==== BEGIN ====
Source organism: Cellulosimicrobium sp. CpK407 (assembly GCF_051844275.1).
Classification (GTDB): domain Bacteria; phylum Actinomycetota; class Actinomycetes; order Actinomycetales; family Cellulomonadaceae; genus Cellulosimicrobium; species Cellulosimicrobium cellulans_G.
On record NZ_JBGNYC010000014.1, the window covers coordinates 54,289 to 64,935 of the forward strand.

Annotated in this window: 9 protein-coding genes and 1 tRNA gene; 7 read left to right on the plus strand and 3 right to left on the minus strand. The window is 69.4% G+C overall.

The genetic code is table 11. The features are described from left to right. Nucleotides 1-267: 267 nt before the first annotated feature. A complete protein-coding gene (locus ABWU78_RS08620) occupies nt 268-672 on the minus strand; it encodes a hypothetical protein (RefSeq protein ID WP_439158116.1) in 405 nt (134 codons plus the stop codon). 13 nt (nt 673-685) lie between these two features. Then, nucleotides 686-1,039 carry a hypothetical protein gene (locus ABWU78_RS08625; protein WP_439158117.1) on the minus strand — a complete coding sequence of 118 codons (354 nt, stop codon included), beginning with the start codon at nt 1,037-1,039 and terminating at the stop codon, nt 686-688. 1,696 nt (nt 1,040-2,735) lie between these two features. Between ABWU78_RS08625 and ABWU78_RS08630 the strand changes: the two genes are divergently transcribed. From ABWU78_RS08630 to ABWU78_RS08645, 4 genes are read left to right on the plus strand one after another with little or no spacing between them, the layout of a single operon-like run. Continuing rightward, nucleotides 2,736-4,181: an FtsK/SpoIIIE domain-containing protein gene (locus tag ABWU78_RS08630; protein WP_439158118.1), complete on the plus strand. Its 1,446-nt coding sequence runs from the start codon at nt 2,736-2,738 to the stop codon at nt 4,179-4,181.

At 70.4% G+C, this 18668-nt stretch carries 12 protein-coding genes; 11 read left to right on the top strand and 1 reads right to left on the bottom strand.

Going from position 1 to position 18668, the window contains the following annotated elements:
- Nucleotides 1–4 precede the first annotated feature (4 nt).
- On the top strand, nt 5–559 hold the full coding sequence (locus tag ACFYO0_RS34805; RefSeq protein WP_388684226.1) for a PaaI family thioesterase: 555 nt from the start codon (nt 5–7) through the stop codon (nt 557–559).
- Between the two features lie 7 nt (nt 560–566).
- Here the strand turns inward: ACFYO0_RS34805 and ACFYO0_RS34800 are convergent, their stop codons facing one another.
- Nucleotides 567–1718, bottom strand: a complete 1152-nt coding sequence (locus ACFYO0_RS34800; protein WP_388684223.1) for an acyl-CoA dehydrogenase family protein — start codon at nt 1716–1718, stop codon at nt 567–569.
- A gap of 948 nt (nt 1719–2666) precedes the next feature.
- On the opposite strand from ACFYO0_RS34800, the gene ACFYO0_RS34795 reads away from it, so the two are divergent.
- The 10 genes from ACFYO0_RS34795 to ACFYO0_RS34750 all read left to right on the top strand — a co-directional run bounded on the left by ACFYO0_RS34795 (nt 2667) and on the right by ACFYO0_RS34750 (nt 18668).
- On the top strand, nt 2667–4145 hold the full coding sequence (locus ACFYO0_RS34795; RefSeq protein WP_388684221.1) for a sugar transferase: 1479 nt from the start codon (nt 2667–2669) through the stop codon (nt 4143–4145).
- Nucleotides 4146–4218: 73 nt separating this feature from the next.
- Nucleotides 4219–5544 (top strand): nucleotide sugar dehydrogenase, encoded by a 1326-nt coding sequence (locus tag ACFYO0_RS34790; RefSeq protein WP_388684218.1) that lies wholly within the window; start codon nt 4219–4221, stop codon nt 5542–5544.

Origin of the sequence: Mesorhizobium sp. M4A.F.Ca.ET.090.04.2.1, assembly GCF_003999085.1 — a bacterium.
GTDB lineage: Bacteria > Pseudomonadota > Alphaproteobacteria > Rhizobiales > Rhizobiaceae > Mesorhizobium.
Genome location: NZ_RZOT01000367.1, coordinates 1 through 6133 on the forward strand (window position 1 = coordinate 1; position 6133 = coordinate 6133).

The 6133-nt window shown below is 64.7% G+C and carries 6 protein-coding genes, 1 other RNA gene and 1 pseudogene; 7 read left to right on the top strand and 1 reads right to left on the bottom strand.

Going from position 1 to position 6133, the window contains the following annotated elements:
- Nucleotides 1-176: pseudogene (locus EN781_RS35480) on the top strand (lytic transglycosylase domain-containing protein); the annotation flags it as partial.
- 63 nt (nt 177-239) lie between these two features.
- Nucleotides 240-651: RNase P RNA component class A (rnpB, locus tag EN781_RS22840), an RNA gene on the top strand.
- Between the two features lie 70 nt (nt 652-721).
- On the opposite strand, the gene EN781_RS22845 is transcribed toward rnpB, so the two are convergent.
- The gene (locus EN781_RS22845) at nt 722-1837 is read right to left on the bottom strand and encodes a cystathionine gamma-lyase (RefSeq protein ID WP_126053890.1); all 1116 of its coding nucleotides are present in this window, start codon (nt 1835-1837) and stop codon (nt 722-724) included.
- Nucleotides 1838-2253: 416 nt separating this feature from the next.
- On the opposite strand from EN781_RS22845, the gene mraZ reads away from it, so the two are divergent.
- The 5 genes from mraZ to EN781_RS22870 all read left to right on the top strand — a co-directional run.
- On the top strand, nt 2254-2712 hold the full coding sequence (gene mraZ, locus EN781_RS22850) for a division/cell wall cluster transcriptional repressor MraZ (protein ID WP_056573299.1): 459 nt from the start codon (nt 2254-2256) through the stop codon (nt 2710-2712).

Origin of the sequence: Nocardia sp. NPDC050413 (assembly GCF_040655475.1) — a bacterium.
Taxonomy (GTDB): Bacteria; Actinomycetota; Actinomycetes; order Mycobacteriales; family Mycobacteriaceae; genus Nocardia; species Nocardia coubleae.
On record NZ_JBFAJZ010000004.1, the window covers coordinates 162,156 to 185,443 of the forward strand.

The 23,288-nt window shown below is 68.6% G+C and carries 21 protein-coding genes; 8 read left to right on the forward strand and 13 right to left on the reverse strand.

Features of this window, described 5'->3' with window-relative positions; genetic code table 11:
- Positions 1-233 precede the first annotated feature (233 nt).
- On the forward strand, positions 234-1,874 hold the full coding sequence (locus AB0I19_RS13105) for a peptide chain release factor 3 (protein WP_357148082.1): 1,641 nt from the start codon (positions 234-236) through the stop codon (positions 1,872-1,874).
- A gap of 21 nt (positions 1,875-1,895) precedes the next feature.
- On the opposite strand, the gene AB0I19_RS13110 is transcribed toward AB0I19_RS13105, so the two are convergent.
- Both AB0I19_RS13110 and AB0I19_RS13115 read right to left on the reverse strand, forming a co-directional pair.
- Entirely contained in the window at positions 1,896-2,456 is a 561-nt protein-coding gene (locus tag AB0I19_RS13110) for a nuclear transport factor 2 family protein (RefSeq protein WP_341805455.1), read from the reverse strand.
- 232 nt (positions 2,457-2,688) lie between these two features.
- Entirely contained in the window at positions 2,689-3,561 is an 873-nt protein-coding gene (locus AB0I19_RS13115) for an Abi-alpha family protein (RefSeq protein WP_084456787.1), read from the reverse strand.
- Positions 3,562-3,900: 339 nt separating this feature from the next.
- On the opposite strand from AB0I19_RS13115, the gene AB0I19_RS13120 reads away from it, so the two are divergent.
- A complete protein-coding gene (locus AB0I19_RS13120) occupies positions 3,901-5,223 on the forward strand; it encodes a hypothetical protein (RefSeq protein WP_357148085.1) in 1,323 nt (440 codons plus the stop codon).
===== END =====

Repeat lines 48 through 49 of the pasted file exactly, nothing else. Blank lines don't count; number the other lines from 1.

- On the opposite strand from AB0I19_RS13115, the gene AB0I19_RS13120 reads away from it, so the two are divergent.
- A complete protein-coding gene (locus AB0I19_RS13120) occupies positions 3,901-5,223 on the forward strand; it encodes a hypothetical protein (RefSeq protein WP_357148085.1) in 1,323 nt (440 codons plus the stop codon).